- In Health
The brain is a fabulous instrument. Even its development is a wonder. As science discovers more about the brain and its beautiful symphony of operation, knowledge of the ways drugs and alcohol affect the developing brain are being discovered as well.
Development of the brain takes place from birth through the age of twenty or so. In a teenage brain, certain brain regions are still forming, and the brain has yet to master the complex functions found in the pre-frontal cortex of the adult brain. This is the processing center; where decisions and judgment are made in an adult brain. This is not yet developed in a teen. Adolescents and teens use another brain process when assessing danger and deciding things that may become life-changing. Judgement in young people may not always be sound.
The synapses (relays) in the brain are not yet protected, as they will be at adulthood. The use of drugs in the developing years can cause permanent damage in the formation of the protective coating (called the myelin sheath) on the synapses. For this reason, and others not yet fully understood, use of marijuana in adolescents and teens can pose a more serious risk than it does for adult users.
Early Pot Use Related to Impaired Decision-Making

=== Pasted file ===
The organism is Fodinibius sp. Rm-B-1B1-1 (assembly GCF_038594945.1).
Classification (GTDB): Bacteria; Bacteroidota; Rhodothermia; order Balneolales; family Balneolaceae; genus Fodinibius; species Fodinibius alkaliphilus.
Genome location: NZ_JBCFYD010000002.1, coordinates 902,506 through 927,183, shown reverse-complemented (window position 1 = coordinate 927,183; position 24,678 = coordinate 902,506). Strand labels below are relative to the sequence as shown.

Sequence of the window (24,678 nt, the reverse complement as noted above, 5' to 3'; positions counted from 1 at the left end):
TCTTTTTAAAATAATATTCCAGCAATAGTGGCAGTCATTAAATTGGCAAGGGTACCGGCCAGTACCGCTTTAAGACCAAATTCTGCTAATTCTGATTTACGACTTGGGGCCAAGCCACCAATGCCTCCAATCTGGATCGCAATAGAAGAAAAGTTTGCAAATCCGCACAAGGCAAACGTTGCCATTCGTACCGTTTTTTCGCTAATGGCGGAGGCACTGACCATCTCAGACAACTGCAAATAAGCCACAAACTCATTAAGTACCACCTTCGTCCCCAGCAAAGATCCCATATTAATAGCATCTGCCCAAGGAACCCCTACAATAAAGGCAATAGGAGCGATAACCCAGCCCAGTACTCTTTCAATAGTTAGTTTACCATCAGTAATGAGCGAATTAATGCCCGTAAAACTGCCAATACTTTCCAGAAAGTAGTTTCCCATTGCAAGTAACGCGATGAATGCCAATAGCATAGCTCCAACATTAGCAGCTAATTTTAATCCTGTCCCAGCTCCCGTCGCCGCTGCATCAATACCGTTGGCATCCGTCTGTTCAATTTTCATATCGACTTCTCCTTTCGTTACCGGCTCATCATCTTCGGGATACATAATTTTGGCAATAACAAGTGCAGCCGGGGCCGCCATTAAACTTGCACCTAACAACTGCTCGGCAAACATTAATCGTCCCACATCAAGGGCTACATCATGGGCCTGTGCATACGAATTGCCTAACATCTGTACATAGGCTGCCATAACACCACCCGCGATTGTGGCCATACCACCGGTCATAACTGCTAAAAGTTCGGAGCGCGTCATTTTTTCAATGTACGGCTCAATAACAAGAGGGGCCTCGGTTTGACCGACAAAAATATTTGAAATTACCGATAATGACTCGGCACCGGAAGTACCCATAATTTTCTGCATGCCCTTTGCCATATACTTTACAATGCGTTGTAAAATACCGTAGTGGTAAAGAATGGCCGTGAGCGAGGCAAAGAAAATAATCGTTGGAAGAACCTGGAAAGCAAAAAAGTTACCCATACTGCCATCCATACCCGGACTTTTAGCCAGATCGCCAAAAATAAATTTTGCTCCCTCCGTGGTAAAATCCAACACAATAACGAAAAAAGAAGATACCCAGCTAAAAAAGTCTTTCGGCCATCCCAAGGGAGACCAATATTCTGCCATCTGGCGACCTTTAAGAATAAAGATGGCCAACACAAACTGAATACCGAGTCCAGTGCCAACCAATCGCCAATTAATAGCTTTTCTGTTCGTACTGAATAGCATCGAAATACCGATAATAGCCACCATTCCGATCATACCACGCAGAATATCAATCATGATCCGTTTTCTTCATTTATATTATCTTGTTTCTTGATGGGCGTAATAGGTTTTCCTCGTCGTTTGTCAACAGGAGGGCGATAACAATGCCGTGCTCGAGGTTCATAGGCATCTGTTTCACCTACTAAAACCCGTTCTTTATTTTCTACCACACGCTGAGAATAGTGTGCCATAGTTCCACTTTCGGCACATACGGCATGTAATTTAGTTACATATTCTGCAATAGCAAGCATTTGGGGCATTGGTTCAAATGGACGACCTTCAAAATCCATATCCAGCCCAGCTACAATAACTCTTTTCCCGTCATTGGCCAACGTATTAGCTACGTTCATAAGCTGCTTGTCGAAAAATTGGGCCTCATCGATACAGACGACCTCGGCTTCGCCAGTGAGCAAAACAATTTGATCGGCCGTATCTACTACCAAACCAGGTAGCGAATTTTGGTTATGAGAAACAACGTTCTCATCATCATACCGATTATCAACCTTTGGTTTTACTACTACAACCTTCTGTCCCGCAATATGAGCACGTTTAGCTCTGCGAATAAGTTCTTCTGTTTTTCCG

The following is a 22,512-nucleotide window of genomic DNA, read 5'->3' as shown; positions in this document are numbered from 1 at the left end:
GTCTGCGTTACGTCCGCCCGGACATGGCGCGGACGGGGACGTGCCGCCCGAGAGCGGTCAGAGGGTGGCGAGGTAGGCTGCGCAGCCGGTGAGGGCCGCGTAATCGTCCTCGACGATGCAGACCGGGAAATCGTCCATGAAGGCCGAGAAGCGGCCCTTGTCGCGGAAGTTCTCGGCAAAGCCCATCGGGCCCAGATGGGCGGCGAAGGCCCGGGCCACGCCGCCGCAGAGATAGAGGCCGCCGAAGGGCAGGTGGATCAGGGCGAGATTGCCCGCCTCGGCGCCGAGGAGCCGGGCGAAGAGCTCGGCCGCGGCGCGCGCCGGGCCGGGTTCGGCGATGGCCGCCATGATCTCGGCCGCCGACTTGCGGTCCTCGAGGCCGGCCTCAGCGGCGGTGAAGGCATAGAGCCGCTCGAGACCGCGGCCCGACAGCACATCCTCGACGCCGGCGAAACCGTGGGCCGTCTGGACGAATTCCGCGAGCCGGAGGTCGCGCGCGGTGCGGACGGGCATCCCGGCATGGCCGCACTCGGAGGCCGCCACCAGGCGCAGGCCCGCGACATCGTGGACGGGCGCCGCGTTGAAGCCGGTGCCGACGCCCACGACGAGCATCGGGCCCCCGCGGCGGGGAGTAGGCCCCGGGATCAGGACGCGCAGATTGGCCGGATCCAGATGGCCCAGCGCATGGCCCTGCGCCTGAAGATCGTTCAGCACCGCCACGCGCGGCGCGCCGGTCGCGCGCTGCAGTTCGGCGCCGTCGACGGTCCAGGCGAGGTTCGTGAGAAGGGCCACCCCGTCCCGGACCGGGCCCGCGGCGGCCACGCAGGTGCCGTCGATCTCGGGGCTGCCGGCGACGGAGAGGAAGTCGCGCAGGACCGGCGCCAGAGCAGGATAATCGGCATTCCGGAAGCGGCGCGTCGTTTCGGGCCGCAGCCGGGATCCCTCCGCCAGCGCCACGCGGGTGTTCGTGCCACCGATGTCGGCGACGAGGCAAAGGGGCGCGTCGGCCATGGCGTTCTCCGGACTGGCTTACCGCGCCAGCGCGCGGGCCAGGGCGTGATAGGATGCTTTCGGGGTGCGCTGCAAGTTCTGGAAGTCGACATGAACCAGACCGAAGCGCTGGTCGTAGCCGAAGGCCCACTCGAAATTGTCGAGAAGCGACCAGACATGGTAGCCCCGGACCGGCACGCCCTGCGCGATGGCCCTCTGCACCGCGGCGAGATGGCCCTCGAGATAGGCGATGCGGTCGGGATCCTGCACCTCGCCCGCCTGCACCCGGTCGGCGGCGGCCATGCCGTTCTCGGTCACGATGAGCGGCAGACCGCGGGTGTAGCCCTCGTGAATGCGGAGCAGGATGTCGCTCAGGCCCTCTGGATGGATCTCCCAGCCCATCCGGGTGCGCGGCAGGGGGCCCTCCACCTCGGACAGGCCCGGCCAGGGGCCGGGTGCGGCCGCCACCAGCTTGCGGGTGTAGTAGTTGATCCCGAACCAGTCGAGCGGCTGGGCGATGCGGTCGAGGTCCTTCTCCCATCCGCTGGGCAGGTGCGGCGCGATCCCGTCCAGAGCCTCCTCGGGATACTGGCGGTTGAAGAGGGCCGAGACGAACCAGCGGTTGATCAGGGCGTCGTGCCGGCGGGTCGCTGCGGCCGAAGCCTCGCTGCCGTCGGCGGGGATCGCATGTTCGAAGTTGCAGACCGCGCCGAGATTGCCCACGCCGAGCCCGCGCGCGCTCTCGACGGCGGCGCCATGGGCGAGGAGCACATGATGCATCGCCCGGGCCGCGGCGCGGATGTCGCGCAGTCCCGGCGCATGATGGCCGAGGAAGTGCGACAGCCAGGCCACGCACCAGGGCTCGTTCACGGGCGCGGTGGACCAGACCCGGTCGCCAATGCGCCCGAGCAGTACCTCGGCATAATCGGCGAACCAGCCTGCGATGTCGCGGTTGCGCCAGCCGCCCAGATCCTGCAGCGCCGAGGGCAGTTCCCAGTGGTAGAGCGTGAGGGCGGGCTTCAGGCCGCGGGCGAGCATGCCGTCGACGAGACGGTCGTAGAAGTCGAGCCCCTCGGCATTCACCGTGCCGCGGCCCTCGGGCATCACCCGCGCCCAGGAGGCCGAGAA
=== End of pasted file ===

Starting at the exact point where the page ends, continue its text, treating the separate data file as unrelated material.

Adults have fully formed sheathing on these synapses, protecting the process of communication in the brain responsible for processing thoughts and making decisions. If teenage damage occurs, this type of brain function is possibly never fully formed. As use continues or escalates, more damage to the synapses is done and processing of the pre-frontal cortex is forever impaired. This allows for more impulsivity and less reasoning to be done by the user. In regards to making critical decisions, incomplete processing creates higher risk.
Research over the years has shown that high impulsivity in teens is a marker of alcohol abuse and substance abuse. When a teen is genetically pre-disposed to substance addiction, early drug use poses a problem. Marijuana (pot, cannabis) use during the teen years creates a greater likelihood of problems with decision making and cognitive functions. Advancing to heavier drugs during this time of life may be due to a lack of reasoning capability. Further, continued use of pot can affect the reasoning capability in the long term. Lacking ability to reason well prevents a teen from determining what is and is not safe, making them more prone to take risks without realizing the real danger. This is a compelling reason against teenage marijuana use.
There is great debate among health professionals about the negative short- and long-term effects of marijuana use among adolescents and teens, including whether or not those effects are permanent. The one factor that seems to be agreed on by professionals on both sides of the debate is the lack of protection of vital synapses in the pre-frontal cortex of all teens, which makes them vulnerable to the effects of marijuana.
Kelly McClanahan has an MSW in clinical social work and a CATC IV in addictions counseling. She teaches meditation and mindfulness, specializing in addiction and trauma. She also leads workshops and seminars on treatment of addictive disorders and stress reduction.